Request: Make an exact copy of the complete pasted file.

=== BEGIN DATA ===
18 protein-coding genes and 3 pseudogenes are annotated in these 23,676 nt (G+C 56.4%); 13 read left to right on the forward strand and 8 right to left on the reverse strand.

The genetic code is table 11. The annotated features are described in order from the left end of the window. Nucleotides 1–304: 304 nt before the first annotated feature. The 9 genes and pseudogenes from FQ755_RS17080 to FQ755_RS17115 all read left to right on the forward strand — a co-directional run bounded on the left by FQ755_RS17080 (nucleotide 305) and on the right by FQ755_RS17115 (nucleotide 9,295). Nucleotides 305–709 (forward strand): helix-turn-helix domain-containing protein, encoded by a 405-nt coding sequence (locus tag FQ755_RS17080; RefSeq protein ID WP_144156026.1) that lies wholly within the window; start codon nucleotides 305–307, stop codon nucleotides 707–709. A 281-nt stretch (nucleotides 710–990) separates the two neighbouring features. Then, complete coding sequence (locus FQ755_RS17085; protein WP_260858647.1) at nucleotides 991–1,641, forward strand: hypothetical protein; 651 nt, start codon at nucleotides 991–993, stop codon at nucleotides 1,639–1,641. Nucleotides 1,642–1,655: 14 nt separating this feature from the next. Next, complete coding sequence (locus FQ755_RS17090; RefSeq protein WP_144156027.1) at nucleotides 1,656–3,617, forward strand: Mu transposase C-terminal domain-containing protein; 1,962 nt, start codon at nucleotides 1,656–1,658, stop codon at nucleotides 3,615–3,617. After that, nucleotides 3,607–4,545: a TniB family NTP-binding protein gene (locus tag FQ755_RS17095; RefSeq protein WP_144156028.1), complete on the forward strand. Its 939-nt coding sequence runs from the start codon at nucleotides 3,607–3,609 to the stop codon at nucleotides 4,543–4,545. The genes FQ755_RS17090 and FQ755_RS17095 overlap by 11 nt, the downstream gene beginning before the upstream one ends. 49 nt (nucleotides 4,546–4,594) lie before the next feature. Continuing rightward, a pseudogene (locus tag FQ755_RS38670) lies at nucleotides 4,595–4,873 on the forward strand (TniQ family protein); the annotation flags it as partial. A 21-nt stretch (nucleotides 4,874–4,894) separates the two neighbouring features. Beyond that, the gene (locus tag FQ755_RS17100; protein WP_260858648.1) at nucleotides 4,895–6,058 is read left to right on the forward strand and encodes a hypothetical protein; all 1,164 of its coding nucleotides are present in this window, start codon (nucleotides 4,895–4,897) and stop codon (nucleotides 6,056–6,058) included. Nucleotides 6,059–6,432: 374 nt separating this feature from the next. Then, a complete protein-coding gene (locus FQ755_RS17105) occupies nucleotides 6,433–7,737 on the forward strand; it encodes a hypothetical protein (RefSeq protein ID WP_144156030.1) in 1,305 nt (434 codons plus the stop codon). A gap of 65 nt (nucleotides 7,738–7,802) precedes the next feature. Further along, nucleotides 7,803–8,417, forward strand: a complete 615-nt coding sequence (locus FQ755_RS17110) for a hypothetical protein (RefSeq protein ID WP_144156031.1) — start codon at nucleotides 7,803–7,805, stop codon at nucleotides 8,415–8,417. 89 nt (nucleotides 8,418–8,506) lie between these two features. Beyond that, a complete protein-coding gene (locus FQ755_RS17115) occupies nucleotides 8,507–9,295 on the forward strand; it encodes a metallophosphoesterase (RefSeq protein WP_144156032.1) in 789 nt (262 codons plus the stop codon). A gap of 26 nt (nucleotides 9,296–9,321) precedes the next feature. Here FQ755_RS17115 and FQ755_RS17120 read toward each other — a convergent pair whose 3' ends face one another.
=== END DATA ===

18 protein-coding genes and 3 pseudogenes are annotated in these 23,676 nt (G+C 56.4%); 13 read left to right on the forward strand and 8 right to left on the reverse strand.

The genetic code is table 11. The annotated features are described in order from the left end of the window. Nucleotides 1–304: 304 nt before the first annotated feature. The 9 genes and pseudogenes from FQ755_RS17080 to FQ755_RS17115 all read left to right on the forward strand — a co-directional run bounded on the left by FQ755_RS17080 (nucleotide 305) and on the right by FQ755_RS17115 (nucleotide 9,295). Nucleotides 305–709 (forward strand): helix-turn-helix domain-containing protein, encoded by a 405-nt coding sequence (locus tag FQ755_RS17080; RefSeq protein ID WP_144156026.1) that lies wholly within the window; start codon nucleotides 305–307, stop codon nucleotides 707–709. A 281-nt stretch (nucleotides 710–990) separates the two neighbouring features. Then, complete coding sequence (locus FQ755_RS17085; protein WP_260858647.1) at nucleotides 991–1,641, forward strand: hypothetical protein; 651 nt, start codon at nucleotides 991–993, stop codon at nucleotides 1,639–1,641. Nucleotides 1,642–1,655: 14 nt separating this feature from the next. Next, complete coding sequence (locus FQ755_RS17090; RefSeq protein WP_144156027.1) at nucleotides 1,656–3,617, forward strand: Mu transposase C-terminal domain-containing protein; 1,962 nt, start codon at nucleotides 1,656–1,658, stop codon at nucleotides 3,615–3,617. After that, nucleotides 3,607–4,545: a TniB family NTP-binding protein gene (locus tag FQ755_RS17095; RefSeq protein WP_144156028.1), complete on the forward strand. Its 939-nt coding sequence runs from the start codon at nucleotides 3,607–3,609 to the stop codon at nucleotides 4,543–4,545. The genes FQ755_RS17090 and FQ755_RS17095 overlap by 11 nt, the downstream gene beginning before the upstream one ends. 49 nt (nucleotides 4,546–4,594) lie before the next feature. Continuing rightward, a pseudogene (locus tag FQ755_RS38670) lies at nucleotides 4,595–4,873 on the forward strand (TniQ family protein); the annotation flags it as partial. A 21-nt stretch (nucleotides 4,874–4,894) separates the two neighbouring features. Beyond that, the gene (locus tag FQ755_RS17100; protein WP_260858648.1) at nucleotides 4,895–6,058 is read left to right on the forward strand and encodes a hypothetical protein; all 1,164 of its coding nucleotides are present in this window, start codon (nucleotides 4,895–4,897) and stop codon (nucleotides 6,056–6,058) included. Nucleotides 6,059–6,432: 374 nt separating this feature from the next. Then, a complete protein-coding gene (locus FQ755_RS17105) occupies nucleotides 6,433–7,737 on the forward strand; it encodes a hypothetical protein (RefSeq protein ID WP_144156030.1) in 1,305 nt (434 codons plus the stop codon). A gap of 65 nt (nucleotides 7,738–7,802) precedes the next feature. Further along, nucleotides 7,803–8,417, forward strand: a complete 615-nt coding sequence (locus FQ755_RS17110) for a hypothetical protein (RefSeq protein ID WP_144156031.1) — start codon at nucleotides 7,803–7,805, stop codon at nucleotides 8,415–8,417. 89 nt (nucleotides 8,418–8,506) lie between these two features. Beyond that, a complete protein-coding gene (locus FQ755_RS17115) occupies nucleotides 8,507–9,295 on the forward strand; it encodes a metallophosphoesterase (RefSeq protein WP_144156032.1) in 789 nt (262 codons plus the stop codon). A gap of 26 nt (nucleotides 9,296–9,321) precedes the next feature. Here FQ755_RS17115 and FQ755_RS17120 read toward each other — a convergent pair whose 3' ends face one another.